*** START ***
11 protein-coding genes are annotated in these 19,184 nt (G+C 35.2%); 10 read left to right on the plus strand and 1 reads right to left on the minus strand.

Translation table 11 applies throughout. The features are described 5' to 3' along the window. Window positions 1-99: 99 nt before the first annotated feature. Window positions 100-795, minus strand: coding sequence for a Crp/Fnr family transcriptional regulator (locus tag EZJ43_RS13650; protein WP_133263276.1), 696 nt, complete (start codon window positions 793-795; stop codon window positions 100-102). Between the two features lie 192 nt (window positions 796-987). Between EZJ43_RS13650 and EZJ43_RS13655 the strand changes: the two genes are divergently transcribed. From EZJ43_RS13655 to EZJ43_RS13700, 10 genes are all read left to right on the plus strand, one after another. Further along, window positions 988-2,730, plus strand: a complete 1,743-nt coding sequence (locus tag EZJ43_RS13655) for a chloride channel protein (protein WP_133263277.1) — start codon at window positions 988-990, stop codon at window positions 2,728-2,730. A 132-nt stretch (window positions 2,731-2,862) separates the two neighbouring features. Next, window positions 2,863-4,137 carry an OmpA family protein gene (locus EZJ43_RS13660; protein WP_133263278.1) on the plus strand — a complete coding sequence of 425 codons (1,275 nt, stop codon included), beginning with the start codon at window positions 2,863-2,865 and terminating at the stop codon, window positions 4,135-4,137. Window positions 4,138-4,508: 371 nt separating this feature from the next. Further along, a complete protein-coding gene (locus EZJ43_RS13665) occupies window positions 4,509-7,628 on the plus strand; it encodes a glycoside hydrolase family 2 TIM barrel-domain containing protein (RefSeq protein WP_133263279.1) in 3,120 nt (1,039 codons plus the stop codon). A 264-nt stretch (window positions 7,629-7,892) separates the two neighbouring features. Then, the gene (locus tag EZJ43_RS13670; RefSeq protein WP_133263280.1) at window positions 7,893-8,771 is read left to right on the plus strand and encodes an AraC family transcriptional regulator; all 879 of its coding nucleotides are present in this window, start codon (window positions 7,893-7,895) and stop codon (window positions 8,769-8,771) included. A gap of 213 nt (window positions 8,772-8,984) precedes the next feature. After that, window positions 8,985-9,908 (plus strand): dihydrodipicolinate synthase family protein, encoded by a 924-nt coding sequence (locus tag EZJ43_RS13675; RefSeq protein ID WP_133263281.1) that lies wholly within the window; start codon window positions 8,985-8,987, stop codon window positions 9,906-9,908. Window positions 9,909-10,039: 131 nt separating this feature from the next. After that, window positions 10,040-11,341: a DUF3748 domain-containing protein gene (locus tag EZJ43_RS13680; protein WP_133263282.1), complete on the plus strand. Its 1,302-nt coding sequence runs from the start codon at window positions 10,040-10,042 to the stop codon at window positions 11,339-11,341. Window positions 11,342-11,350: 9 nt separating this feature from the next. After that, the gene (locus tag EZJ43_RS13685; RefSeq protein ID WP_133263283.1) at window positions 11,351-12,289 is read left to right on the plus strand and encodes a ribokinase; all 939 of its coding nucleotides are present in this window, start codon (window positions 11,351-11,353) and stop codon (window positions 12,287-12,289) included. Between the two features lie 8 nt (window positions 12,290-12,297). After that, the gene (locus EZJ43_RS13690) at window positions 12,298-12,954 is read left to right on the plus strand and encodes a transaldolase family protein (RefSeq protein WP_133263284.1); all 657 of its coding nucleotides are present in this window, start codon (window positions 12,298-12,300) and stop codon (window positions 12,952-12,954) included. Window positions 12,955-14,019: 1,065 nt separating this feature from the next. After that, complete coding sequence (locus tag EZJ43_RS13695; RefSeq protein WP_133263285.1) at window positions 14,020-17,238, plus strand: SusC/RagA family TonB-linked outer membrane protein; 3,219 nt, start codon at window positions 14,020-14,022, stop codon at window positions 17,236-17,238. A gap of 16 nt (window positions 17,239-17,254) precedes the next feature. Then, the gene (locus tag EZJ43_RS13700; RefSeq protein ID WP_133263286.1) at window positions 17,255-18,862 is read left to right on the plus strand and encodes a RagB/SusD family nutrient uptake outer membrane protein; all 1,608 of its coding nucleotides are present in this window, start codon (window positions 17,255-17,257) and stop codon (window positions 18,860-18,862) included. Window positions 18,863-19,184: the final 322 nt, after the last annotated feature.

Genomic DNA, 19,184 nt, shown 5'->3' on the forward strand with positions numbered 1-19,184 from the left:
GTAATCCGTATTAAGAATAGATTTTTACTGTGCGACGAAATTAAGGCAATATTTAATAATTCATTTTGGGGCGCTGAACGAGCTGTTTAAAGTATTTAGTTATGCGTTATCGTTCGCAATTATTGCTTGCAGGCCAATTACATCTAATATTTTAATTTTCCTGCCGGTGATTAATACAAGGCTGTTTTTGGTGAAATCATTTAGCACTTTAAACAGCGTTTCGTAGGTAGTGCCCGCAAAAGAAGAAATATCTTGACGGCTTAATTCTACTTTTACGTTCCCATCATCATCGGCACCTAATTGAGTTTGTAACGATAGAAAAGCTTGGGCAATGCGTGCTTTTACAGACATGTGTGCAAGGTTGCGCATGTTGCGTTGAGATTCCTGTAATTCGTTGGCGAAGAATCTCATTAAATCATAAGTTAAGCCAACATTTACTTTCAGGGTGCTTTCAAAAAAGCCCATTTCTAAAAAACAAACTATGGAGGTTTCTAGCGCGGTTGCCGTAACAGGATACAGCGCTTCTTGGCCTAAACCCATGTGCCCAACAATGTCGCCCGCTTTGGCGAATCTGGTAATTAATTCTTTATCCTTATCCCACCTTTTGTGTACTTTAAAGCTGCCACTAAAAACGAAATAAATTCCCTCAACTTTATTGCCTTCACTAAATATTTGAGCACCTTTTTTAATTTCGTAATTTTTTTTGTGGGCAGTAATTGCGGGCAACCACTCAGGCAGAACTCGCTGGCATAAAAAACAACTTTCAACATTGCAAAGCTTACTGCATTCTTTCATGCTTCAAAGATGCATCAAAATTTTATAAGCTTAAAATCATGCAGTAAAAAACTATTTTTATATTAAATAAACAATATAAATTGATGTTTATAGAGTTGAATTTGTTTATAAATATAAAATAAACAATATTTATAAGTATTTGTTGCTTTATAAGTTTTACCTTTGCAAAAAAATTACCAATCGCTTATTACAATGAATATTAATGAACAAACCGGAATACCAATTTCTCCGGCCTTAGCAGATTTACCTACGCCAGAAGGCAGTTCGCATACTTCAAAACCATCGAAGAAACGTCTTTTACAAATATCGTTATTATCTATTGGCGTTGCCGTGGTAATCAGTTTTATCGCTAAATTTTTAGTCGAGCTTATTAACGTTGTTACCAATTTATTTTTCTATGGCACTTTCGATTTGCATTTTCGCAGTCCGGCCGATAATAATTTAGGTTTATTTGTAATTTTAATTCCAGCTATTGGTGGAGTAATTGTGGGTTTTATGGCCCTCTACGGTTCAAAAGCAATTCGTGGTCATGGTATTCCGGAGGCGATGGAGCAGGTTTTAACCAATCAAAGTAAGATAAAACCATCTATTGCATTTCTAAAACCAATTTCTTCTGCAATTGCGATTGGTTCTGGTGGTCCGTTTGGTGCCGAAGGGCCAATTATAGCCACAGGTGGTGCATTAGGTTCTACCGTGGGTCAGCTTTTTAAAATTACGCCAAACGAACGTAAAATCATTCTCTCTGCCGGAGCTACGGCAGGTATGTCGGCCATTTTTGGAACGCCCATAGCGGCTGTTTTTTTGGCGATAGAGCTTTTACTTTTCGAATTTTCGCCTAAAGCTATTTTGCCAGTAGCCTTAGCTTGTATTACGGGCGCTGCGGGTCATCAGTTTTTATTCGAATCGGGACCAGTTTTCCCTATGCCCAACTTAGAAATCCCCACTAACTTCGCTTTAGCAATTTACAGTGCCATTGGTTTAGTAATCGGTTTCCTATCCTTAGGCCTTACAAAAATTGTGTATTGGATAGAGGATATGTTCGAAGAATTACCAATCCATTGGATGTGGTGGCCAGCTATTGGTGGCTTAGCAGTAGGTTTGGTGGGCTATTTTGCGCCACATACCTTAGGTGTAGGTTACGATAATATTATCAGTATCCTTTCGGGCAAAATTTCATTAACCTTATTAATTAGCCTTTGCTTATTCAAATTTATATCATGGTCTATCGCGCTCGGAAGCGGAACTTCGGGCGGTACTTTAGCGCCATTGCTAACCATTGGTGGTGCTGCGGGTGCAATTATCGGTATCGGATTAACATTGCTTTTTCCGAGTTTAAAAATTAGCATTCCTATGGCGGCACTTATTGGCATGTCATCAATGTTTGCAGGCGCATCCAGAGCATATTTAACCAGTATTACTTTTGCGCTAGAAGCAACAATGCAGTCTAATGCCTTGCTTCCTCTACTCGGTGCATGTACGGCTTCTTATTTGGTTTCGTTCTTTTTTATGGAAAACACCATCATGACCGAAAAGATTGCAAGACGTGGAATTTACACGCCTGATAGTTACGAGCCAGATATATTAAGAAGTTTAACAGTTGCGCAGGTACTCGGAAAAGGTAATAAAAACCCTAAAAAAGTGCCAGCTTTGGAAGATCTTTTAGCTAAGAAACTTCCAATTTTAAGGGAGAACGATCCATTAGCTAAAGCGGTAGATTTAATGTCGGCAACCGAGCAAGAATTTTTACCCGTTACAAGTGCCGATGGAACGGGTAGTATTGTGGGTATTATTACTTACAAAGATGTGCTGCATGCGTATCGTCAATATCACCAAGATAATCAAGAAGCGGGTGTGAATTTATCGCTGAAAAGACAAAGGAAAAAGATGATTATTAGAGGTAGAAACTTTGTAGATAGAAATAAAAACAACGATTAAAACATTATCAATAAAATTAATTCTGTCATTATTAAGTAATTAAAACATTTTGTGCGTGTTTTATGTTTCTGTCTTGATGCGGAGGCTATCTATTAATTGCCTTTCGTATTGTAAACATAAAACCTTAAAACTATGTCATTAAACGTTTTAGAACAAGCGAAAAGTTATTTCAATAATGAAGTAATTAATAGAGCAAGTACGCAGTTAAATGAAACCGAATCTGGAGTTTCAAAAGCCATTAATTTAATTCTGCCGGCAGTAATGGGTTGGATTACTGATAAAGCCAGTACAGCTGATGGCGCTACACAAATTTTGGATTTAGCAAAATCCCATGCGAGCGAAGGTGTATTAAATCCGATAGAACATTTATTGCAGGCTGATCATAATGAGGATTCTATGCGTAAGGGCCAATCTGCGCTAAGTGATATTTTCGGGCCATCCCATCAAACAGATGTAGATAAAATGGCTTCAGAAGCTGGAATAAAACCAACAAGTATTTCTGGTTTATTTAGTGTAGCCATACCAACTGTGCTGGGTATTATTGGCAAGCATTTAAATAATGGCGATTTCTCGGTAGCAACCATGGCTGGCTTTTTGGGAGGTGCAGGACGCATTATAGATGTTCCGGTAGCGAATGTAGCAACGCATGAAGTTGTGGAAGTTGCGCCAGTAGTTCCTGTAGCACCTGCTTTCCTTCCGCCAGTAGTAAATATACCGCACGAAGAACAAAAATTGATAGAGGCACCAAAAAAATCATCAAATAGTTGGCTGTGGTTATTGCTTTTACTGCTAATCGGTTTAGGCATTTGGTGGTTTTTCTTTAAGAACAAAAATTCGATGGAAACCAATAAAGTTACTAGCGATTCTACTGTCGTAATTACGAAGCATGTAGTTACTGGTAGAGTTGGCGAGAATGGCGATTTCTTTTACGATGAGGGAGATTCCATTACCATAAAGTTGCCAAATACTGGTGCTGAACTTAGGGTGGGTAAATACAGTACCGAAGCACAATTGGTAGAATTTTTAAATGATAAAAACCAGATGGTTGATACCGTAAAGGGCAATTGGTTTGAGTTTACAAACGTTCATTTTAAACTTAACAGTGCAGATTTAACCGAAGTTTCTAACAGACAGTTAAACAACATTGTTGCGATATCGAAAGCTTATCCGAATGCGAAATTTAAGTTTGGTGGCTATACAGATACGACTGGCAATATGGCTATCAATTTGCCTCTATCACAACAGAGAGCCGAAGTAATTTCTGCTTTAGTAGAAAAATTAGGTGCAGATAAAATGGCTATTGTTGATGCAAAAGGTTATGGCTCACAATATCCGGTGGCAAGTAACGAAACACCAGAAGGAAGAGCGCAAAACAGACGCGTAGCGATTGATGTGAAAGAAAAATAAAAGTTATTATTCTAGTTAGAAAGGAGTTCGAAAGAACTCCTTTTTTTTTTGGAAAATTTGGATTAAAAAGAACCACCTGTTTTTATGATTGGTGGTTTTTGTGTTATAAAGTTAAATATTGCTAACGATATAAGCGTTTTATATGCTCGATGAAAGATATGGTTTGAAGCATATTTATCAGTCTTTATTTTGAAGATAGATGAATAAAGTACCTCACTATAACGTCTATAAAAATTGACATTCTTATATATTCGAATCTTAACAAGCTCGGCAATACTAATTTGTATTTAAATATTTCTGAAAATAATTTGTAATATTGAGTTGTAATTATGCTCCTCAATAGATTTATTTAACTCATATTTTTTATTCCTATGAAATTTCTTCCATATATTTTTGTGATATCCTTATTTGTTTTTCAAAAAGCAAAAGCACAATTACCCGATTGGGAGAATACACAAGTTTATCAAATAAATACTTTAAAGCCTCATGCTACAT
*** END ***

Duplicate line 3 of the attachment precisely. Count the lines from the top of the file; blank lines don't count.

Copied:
Genomic DNA, 19,184 nt, shown 5'->3' on the forward strand with positions numbered 1-19,184 from the left: